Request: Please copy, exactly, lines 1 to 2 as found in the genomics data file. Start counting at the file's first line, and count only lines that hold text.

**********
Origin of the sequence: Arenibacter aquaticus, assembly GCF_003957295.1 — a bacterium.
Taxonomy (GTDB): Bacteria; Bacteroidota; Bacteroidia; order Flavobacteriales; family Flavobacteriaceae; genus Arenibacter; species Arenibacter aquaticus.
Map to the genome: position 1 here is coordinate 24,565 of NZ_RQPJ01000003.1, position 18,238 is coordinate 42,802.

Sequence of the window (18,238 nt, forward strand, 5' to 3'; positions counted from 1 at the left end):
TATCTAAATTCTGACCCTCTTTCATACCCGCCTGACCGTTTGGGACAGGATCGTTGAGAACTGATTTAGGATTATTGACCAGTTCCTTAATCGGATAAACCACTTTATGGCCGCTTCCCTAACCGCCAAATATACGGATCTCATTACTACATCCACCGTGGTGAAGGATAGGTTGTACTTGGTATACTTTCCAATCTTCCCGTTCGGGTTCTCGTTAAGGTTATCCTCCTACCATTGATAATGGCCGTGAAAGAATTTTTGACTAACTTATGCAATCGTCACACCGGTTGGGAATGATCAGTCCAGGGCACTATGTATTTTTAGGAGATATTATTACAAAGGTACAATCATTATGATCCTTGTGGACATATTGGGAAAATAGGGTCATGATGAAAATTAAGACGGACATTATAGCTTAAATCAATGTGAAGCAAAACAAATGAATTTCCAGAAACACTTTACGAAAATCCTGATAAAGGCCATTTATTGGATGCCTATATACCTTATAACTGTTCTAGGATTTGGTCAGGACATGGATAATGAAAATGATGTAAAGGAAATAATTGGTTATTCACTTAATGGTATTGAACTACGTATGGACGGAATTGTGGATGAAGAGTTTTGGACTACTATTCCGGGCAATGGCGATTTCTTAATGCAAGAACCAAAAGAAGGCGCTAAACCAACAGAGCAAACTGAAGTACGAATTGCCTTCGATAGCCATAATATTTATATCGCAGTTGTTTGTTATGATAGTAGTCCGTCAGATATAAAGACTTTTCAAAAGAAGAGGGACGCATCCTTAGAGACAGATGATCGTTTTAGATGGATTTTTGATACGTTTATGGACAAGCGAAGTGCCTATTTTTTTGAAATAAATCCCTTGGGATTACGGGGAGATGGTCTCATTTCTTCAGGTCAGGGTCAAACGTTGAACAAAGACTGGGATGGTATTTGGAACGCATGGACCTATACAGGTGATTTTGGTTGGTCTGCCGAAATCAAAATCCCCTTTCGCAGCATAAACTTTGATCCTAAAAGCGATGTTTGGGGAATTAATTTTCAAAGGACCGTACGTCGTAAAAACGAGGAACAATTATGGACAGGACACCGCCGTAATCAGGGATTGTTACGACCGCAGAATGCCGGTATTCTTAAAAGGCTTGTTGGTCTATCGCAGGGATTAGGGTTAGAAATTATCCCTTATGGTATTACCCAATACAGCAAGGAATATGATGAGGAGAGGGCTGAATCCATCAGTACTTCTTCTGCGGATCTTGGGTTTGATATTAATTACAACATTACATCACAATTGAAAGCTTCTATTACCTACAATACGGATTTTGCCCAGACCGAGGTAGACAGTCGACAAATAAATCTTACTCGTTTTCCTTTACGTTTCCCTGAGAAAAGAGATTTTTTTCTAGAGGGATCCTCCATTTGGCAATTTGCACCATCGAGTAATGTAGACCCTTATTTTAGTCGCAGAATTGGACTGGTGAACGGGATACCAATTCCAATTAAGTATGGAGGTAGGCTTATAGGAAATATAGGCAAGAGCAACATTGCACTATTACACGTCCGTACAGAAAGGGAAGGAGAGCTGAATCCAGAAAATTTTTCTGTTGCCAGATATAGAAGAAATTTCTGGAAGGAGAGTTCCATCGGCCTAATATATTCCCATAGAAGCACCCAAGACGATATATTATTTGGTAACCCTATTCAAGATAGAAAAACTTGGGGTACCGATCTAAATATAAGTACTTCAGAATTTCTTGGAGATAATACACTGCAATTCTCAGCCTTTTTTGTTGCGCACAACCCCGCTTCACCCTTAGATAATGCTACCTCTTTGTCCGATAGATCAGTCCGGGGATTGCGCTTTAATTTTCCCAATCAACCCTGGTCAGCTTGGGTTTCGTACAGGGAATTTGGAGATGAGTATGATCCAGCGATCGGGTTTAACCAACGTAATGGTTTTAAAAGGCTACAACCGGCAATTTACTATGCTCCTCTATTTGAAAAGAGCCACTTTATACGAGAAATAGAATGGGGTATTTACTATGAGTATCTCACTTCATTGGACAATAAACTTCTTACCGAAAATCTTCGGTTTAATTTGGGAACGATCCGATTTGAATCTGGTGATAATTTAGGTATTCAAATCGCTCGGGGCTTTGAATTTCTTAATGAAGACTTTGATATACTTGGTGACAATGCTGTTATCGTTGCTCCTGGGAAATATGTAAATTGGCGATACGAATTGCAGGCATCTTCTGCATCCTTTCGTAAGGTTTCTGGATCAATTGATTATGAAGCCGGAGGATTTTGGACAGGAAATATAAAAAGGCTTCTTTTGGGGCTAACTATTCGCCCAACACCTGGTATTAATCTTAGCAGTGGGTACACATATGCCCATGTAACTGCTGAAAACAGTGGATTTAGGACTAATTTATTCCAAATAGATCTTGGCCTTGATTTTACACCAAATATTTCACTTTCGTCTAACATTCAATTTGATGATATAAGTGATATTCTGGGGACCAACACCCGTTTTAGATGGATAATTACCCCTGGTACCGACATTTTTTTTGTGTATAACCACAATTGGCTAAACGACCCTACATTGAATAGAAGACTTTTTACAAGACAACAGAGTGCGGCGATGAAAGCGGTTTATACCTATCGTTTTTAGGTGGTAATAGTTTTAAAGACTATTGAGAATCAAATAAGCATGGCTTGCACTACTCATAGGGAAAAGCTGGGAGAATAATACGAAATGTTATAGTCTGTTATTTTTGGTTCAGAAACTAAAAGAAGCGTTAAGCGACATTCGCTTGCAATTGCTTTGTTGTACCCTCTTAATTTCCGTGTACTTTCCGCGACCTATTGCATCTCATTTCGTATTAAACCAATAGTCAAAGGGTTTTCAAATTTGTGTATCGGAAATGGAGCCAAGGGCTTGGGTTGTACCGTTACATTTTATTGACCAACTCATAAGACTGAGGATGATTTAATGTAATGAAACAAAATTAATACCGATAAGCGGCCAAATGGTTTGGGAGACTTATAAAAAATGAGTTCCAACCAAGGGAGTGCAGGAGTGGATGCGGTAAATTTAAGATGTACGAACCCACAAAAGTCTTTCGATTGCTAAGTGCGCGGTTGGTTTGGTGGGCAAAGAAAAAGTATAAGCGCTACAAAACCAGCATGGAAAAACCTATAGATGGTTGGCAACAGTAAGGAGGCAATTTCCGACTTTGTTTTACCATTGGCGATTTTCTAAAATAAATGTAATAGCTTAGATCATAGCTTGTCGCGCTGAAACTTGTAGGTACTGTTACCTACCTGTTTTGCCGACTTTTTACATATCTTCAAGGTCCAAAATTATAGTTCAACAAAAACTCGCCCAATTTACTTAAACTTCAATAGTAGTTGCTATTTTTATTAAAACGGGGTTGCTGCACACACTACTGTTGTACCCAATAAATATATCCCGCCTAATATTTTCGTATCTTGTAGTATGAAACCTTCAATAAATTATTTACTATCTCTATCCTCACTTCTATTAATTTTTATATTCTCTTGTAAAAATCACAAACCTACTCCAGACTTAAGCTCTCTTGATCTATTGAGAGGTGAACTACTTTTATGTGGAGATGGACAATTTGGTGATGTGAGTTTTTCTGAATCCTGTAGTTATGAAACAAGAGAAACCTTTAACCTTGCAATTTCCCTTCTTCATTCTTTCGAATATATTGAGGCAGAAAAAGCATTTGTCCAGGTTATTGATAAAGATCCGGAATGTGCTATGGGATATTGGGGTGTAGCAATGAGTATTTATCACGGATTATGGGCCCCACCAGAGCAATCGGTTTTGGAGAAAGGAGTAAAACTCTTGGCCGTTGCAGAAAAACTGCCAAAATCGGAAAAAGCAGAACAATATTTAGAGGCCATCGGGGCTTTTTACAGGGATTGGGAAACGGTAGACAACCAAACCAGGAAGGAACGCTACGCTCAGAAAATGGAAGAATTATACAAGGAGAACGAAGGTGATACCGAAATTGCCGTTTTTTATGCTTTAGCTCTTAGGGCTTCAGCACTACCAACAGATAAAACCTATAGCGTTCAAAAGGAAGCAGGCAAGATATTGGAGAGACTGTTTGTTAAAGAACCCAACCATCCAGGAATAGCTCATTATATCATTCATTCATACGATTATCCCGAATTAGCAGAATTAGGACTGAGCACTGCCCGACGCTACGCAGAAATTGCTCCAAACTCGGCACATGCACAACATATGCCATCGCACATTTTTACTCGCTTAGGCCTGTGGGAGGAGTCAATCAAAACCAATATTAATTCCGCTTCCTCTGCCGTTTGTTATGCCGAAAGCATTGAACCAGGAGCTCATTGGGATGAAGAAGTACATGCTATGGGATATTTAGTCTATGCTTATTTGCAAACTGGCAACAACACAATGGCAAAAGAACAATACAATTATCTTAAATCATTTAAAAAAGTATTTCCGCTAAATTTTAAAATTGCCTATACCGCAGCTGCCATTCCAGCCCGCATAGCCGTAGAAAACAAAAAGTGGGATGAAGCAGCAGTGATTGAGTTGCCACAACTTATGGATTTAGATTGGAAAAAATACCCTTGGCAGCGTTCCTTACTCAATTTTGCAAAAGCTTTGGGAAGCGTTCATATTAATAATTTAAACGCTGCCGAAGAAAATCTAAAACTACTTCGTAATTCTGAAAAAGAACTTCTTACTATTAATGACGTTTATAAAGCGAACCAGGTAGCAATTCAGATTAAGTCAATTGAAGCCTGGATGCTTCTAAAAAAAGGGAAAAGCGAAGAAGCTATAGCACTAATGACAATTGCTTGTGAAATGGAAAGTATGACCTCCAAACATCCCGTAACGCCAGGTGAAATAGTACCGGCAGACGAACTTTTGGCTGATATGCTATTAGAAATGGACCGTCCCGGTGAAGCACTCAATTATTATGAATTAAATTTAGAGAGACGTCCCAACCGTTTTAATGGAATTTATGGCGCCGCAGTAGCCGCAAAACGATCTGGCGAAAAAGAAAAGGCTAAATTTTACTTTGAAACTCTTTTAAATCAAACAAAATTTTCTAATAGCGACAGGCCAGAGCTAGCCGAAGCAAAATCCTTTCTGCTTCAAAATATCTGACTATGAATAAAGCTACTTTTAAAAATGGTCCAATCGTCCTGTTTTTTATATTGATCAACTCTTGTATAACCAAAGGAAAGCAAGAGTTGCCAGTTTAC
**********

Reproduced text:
Origin of the sequence: Arenibacter aquaticus, assembly GCF_003957295.1 — a bacterium.
Taxonomy (GTDB): Bacteria; Bacteroidota; Bacteroidia; order Flavobacteriales; family Flavobacteriaceae; genus Arenibacter; species Arenibacter aquaticus.